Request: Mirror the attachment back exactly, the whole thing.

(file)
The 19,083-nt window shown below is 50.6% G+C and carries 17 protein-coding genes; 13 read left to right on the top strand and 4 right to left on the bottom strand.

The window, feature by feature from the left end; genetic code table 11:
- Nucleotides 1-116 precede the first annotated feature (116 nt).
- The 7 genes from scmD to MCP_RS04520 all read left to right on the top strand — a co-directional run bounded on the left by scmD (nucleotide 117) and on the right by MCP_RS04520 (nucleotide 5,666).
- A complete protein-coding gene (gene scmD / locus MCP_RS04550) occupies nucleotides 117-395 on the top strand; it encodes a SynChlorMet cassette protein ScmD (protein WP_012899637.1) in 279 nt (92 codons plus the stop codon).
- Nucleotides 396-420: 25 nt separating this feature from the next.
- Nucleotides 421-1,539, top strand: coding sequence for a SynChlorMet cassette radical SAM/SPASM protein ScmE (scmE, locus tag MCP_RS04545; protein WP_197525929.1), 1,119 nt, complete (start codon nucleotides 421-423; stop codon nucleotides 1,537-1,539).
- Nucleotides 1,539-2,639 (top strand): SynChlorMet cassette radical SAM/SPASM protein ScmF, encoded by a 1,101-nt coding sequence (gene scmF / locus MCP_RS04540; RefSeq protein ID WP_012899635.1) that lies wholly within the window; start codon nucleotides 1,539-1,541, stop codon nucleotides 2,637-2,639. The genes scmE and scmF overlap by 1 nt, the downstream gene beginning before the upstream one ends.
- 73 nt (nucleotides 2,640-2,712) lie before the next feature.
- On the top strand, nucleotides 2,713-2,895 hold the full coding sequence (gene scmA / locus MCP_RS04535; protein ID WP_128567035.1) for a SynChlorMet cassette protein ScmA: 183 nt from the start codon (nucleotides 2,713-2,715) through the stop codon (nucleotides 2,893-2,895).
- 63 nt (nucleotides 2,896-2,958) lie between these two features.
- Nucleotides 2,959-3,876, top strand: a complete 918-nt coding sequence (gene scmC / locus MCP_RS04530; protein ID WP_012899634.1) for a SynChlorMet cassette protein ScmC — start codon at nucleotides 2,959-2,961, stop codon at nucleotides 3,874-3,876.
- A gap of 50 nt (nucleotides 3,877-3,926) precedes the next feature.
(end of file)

The 19,083-nt window shown below is 50.6% G+C and carries 17 protein-coding genes; 13 read left to right on the top strand and 4 right to left on the bottom strand.

The window, feature by feature from the left end; genetic code table 11:
- Nucleotides 1-116 precede the first annotated feature (116 nt).
- The 7 genes from scmD to MCP_RS04520 all read left to right on the top strand — a co-directional run bounded on the left by scmD (nucleotide 117) and on the right by MCP_RS04520 (nucleotide 5,666).
- A complete protein-coding gene (gene scmD / locus MCP_RS04550) occupies nucleotides 117-395 on the top strand; it encodes a SynChlorMet cassette protein ScmD (protein WP_012899637.1) in 279 nt (92 codons plus the stop codon).
- Nucleotides 396-420: 25 nt separating this feature from the next.
- Nucleotides 421-1,539, top strand: coding sequence for a SynChlorMet cassette radical SAM/SPASM protein ScmE (scmE, locus tag MCP_RS04545; protein WP_197525929.1), 1,119 nt, complete (start codon nucleotides 421-423; stop codon nucleotides 1,537-1,539).
- Nucleotides 1,539-2,639 (top strand): SynChlorMet cassette radical SAM/SPASM protein ScmF, encoded by a 1,101-nt coding sequence (gene scmF / locus MCP_RS04540; RefSeq protein ID WP_012899635.1) that lies wholly within the window; start codon nucleotides 1,539-1,541, stop codon nucleotides 2,637-2,639. The genes scmE and scmF overlap by 1 nt, the downstream gene beginning before the upstream one ends.
- 73 nt (nucleotides 2,640-2,712) lie before the next feature.
- On the top strand, nucleotides 2,713-2,895 hold the full coding sequence (gene scmA / locus MCP_RS04535; protein ID WP_128567035.1) for a SynChlorMet cassette protein ScmA: 183 nt from the start codon (nucleotides 2,713-2,715) through the stop codon (nucleotides 2,893-2,895).
- 63 nt (nucleotides 2,896-2,958) lie between these two features.
- Nucleotides 2,959-3,876, top strand: a complete 918-nt coding sequence (gene scmC / locus MCP_RS04530; protein ID WP_012899634.1) for a SynChlorMet cassette protein ScmC — start codon at nucleotides 2,959-2,961, stop codon at nucleotides 3,874-3,876.
- A gap of 50 nt (nucleotides 3,877-3,926) precedes the next feature.